Contemporary Noninvasive Varicose and Spider Vein Therapy

By: Lawrence D. Leigh, MD

Varicose veins are leg veins that have become abnormally enlarged due to high pressure. The most common cause of varicose veins is the presence of leaking (incompetent) valves in the superficial venous system. When healthy, these one-way valves allow blood to flow only upwards towards the heart. When the valves are damaged and don’t close, gravity pulls blood down the leg veins with force and, since the veins cannot empty efficiently, high pressure is generated and the veins bulge under the skin. This causes aching leg pain, a sensation of heaviness and muscle fatigue, worsened by standing or sitting for prolonged periods of time, itching, restless legs, eczema and leg cramps. In advanced cases swelling occurs, the skin is inflamed and stained brown and non-healing wounds may develop. Spider veins are tiny blue or red veins on the surface of the skin and occasionally cause mild itching or burning of the skin.

The most important factor for developing varicose veins is heredity. Varicose veins are much more common in women, particularly after pregnancy. Hormone medications, obesity, leg injury and standing occupations also increase one’s risk.

Varicose veins progress over time and don’t spontaneously improve. Symptomatic veins, those that have progressed to the advanced stages described above and those that are cosmetically unappealing should be treated. Varicose vein symptoms may improve with simple measures such as exercise (walking), and the use of medical-grade compression stockings. When conservative treatments are no longer effective, curative therapy should be undertaken. An essential portion of the evaluation is a Doppler ultrasound scan of the leg veins, to determine the most appropriate therapy.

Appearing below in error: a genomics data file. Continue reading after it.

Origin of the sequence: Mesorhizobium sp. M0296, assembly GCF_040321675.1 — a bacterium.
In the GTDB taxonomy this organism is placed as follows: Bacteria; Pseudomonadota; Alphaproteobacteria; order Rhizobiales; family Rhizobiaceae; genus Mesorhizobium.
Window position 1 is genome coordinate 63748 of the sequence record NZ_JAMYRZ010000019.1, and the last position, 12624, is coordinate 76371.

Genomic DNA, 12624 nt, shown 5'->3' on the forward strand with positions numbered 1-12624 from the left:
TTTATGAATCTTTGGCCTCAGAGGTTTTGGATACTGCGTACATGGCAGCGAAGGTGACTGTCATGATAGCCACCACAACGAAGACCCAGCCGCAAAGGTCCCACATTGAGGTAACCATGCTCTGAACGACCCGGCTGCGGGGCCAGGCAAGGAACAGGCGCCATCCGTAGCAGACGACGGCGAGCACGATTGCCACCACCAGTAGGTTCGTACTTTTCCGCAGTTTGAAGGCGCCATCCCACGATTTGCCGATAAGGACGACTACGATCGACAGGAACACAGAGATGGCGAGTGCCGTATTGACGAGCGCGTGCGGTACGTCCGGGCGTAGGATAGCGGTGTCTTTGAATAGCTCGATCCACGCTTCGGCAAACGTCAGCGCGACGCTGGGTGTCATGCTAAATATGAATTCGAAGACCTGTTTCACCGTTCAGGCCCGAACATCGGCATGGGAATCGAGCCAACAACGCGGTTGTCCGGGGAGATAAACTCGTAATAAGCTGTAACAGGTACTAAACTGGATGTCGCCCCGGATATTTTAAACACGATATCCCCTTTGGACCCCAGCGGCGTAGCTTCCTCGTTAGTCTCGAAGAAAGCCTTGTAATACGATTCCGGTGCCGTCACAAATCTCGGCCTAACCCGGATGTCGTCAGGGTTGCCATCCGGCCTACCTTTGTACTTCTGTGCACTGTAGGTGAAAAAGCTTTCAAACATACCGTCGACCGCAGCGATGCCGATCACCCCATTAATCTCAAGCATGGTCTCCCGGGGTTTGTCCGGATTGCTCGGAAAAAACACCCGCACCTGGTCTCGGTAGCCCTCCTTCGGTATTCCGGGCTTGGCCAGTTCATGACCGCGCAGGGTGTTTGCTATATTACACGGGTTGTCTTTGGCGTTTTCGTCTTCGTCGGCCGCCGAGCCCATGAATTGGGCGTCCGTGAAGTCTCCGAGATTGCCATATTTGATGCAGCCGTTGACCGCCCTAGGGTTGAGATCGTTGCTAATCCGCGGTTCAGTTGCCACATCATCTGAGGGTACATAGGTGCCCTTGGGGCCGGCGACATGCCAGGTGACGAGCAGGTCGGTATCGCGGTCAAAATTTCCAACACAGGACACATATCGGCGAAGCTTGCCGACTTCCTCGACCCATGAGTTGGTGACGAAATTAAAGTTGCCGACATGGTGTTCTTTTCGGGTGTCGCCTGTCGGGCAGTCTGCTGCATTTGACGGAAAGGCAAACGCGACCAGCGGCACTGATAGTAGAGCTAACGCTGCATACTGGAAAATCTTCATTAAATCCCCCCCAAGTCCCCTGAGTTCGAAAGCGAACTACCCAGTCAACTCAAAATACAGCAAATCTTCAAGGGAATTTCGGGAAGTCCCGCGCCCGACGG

In order to permanently eliminate varicose veins, the underlying incompetent source vein must be treated. Previously this was achieved by vein stripping, a surgical procedure in which the vein was removed. With modern noninvasive treatments the vein is left in place but sealed by a laser fiber inserted intravenously through a small needle stick. Once the vein closes, reversed blood flow is eliminated and blood is redirected to other healthy veins, in which it can flow normally. The elevated pressure is eliminated and the varicosities collapse. The residual larger varicose veins are then usually removed via a small skin nick made with the tip of a needle. The procedure is performed in the office, with local anesthetic and requires no scalpels or stitches. Afterwards, patients walk out of the office and return to their normal activities promptly. Postoperative discomfort is usually mild, requiring simple painkillers like Ibuprofen. Other treatments include sclerotherapy- the injection of an agent into the vein to collapse it. This is best performed on smaller veins and spider veins, and must usually be done repeatedly. Spider veins may also be treated by laser application to the skin surface. Surgical treatments such as vein stripping are performed in hospital under general anesthesia and can be avoided with the new nonsurgical options.

Modern vein therapy is safer and more effective than previously achievable.

Medically necessary varicose vein therapy is covered by Medicare and commercial insurance carriers.


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